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Original Research ARTICLE

Front. Med., 20 October 2020 | https://doi.org/10.3389/fmed.2020.579021

Combining Pulse Wave Velocity With Galectin-3 to Predict Mortality and Cerebrovascular and Cardiovascular Events in Hemodialysis Patients

Qi Zhang1,2, Kanhua Yin3, Mingli Zhu1, Xinghui Lin1, Yan Fang1, Jiayue Lu1, Zhenyuan Li1 and Zhaohui Ni1*
  • 1Department of Nephrology, Renji Hospital, School of Medicine, Shanghai Jiaotong University, Shanghai, China
  • 2Division of Nephrology, Shanghai Ninth People's Hospital, School of Medicine, Shanghai Jiaotong University, Shanghai, China
  • 3Harvard T.H. Chan School of Public Health, Boston, MA, United States

Background: Cerebrovascular and cardiovascular diseases contribute substantially to the mortality of end-stage renal disease patients. We sought to combine pulse wave velocity (PWV) with galectin-3 to predict the mortality and cerebrovascular and cardiovascular events in hemodialysis patients.

Methods and Results: End-stage renal disease patients who underwent stable hemodialysis were screened for inclusion. Patients with preexisting cardiovascular and cerebrovascular diseases were excluded. The primary endpoint was a composite of all-cause mortality and major adverse cerebrovascular and cardiovascular events. Receiver operating characteristic curve analysis was used to determine the optimal cutoffs to dichotomize PWV and galectin-3. The study population was then stratified into four groups based on these cutoffs. Both univariable and multivariable Cox regression analyses were performed to estimate the hazard ratio and 95% confidence interval (CI) for clinical factors. Model performance was compared among models with or without PWV and galectin-3. A total of 284 patients were enrolled. During a median follow-up of 31 months, 57 patients (20.1%) reached the primary endpoint. The optimal cutoffs for PWV and galectin-3 were 7.9 m/s and 30.5 ng/ml, respectively. In the multivariable regression analysis, the high PWV–high galectin-3 group was associated with a 3-fold increased risk of all-cause mortality and major adverse cerebrovascular and cardiovascular events (hazard ratio = 3.19, 95% CI: 1.05–9.66, p = 0.04) compared with the low PWV–low galectin-3 group. The combination of PWV and galectin-3 was associated with improved model discrimination, calibration, and reclassification.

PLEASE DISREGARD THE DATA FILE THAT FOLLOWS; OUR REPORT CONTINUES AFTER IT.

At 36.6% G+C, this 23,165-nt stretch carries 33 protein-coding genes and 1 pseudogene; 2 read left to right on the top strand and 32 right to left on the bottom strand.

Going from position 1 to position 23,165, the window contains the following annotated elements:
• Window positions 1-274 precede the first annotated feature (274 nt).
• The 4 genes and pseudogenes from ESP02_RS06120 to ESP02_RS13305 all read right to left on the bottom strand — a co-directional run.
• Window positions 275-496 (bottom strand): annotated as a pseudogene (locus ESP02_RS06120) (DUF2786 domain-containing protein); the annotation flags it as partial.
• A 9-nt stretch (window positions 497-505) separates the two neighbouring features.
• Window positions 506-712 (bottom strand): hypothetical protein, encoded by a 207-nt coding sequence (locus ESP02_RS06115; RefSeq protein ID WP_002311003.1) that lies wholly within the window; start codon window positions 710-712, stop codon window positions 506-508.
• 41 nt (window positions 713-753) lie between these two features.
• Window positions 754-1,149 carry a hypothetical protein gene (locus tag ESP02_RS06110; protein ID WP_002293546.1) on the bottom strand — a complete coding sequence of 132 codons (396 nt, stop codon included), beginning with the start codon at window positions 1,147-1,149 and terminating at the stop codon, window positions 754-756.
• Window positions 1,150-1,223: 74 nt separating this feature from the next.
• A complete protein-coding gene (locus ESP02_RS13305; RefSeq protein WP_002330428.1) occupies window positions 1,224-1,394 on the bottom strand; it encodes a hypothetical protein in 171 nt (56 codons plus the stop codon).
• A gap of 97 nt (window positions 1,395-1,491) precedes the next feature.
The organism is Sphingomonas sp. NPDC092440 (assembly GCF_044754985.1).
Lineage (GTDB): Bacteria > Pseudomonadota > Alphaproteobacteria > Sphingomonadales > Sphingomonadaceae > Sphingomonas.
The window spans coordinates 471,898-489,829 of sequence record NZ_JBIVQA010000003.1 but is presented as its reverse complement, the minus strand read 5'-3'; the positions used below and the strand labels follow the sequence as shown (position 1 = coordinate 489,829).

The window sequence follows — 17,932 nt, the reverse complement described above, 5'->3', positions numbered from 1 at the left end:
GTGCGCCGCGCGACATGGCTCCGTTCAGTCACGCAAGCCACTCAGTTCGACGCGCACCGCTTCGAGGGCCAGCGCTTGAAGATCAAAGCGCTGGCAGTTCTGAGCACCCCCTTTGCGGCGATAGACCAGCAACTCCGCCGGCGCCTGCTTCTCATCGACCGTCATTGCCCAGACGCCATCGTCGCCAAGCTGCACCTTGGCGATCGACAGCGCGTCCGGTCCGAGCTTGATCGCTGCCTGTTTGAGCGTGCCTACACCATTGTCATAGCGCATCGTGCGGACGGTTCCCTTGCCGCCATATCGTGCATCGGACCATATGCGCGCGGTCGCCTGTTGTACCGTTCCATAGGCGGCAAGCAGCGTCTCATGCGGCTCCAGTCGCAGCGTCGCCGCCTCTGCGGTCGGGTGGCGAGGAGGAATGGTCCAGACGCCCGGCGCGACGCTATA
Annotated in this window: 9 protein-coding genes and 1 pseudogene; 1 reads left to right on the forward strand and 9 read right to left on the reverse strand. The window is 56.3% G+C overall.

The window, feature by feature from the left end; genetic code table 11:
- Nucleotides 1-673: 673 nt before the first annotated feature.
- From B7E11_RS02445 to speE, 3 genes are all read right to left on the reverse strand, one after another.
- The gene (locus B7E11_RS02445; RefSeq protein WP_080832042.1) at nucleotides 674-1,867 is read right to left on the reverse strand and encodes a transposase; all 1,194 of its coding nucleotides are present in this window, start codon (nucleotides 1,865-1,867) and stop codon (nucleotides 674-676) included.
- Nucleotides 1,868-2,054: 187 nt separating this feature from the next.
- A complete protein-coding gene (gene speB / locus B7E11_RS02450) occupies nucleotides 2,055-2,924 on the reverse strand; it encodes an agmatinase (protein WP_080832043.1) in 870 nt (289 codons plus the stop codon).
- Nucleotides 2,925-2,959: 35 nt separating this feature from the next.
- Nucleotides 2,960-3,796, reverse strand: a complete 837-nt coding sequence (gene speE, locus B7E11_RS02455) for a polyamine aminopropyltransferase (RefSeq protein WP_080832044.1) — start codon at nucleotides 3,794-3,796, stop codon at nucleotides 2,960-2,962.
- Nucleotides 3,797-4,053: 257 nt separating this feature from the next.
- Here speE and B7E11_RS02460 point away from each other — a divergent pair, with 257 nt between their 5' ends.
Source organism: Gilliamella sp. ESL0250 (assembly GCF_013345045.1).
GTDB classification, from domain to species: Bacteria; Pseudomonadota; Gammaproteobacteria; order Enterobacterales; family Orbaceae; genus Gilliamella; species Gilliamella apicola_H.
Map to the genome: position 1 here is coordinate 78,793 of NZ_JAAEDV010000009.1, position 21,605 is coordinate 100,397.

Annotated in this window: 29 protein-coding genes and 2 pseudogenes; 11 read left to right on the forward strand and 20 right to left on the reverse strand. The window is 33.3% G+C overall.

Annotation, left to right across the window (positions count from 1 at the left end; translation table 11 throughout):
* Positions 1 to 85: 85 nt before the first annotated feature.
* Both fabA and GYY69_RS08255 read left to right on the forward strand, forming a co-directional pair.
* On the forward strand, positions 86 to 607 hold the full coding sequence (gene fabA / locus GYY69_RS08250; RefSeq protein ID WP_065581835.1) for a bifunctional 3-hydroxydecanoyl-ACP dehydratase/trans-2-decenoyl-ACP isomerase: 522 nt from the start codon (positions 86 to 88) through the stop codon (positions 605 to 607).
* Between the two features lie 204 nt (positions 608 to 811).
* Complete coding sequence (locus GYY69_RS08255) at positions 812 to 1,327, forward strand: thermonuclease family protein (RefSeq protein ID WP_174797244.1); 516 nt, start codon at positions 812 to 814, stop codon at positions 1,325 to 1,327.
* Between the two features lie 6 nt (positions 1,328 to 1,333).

Conclusions: The combination of PWV and galectin-3 can be used to predict mortality and cerebral and cardiovascular complications in hemodialysis patients.

Introduction

Chronic kidney disease (CKD) is a significant clinical and public health problem with a prevalence of up to 15%. The incidence of cerebrovascular and cardiovascular diseases in CKD patients is two times that in those without CKD, and patients with end-stage renal disease (ESRD) are associated with an even higher risk (1). Despite the advances in treatment, cerebrovascular and cardiovascular complications contribute substantially to the mortality of dialysis patients, accounting for 54% of all deaths (2). Early detection of these potentially fatal complications can allow targeted interventions and eventually lead to improved survival and quality of life.